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Order of the British Empire
CBE neck decoration (in civil division)
|Awarded by the sovereign of the United Kingdom|
|Type||Order of chivalry|
|Motto||For God and the Empire|
|Eligibility||British nationals, citizens of the Commonwealth Realms or anyone who has made a significant achievement for the United Kingdom|
|Awarded for||Prominent national or regional achievements|
|Sovereign||Queen Elizabeth II|
|Grand Master||Prince Philip, Duke of Edinburgh|
|Grades||Knight/Dame Grand Cross (GBE)
Knight/Dame Commander (KBE/DBE)
|Former grades||Medal of the Order of the British Empire for Gallantry
Medal of the Order of the British Empire for Meritorious Service
|Next (higher)||Royal Victorian Order|
|Next (lower)||Varies, depending on rank|
The Most Excellent Order of the British Empire is a British order of chivalry, rewarding contributions to the arts and sciences, work with charitable and welfare organisations, and public service outside the Civil service. It was established on 4 June 1917 by King George V, and comprises five classes across both civil and military divisions, the most senior two of which make the recipient either a knight if male or dame if female. There is also the related British Empire Medal, whose recipients are affiliated with, but not members of, the order.
Recommendations for appointments to the Order of the British Empire were at first made on the nomination of the United Kingdom, the self-governing Dominions of the Empire (later Commonwealth) and the Viceroy of India. Nominations continue today from Commonwealth countries that participate in recommending British (Imperial) honours. Most Commonwealth countries, such as India, Pakistan, Nigeria and Canada ceased recommendations for appointments to the Order of the British Empire when they created their own honours.[a]
The five classes of appointment to the Order are, in descending order of precedence:
The senior two ranks of Knight or Dame Grand Cross, and Knight or Dame Commander, entitle their members to use the title of Sir for men and Dame for women before their forename. Most members are citizens of the United Kingdom or the Commonwealth realms that use the Imperial system of honours and awards.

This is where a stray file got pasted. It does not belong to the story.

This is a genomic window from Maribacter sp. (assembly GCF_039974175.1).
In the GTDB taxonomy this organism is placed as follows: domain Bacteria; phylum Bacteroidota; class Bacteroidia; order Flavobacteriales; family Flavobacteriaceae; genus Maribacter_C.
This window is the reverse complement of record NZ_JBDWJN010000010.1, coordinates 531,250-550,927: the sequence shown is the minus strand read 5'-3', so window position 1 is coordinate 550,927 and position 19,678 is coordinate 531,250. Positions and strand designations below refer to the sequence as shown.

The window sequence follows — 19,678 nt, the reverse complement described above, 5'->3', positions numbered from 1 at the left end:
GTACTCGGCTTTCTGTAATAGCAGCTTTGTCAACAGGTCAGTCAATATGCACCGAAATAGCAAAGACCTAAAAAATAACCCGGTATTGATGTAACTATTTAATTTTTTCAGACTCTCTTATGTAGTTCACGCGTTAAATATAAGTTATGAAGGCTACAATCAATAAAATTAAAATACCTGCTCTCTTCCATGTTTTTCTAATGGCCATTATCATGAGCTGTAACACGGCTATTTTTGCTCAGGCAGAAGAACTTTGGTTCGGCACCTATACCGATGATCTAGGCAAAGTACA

Honorary knighthoods are appointed to citizens of nations where the Queen is not head of state, and may permit use of post-nominal letters but not the title of Sir or Dame. Occasionally, honorary appointees are, incorrectly, referred to as Sir or Dame – Bob Geldof, for example. Honorary appointees who later become a citizen of a Commonwealth realm can convert their appointment from honorary to substantive, then enjoy all privileges of membership of the order, including use of the title of Sir and Dame for the senior two ranks of the Order. An example is Irish broadcaster Terry Wogan, who was appointed an honorary Knight Commander of the Order in 2005, and on successful application for British citizenship, held alongside his Irish citizenship, was made a substantive member and subsequently styled as Sir Terry Wogan.
In particular, King George V wished to create an Order to honour many thousands of those who had served in a variety of non-combatant roles during the First World War. When first established, the Order had only one division. However, in 1918, soon after its foundation, it was formally divided into Military and Civil Divisions. The Order's motto is For God and the Empire.
At the foundation of the Order, the 'Medal of the Order of the British Empire' was instituted, to serve as a lower award granting recipients affiliation but not membership. In 1922, this was renamed the 'British Empire Medal' (BEM). It stopped being awarded by the United Kingdom as part of the 1993 reforms to the honours system, but was again awarded beginning in 2012, starting with 293 BEMs awarded for Queen Elizabeth II's Diamond Jubilee. In addition, the BEM is awarded by the Cook Islands and by some other Commonwealth nations. In 2004, a report entitled "A Matter of Honour: Reforming Our Honours System" by a Commons committee recommended to phase out the Order of the British Empire, as its title was "now considered to be unacceptable, being thought to embody values that are no longer shared by many of the country's population".
The British monarch is Sovereign of the Order, and appoints all other members of the Order (by convention, on the advice of the governments of the United Kingdom and some Commonwealth realms). The next most senior member is the Grand Master, of whom there have been three: Prince Edward, the Prince of Wales (1917–1936); Queen Mary (1936–1953); and the current Grand Master, the Duke of Edinburgh (since 1953).
The Order is limited to 300 Knights and Dames Grand Cross, 845 Knights and Dames Commander, and 8,960 Commanders. There are no limits applied to the total number of members of the fourth and fifth classes, but no more than 858 Officers and 1,464 Members may be appointed per year. Foreign appointees, as honorary members, do not contribute to the numbers restricted to the Order as full members do. Although the Order of the British Empire has by far the highest number of members of the British Orders of Chivalry, with over 100,000 living members worldwide, there are fewer appointments to knighthoods than in other orders.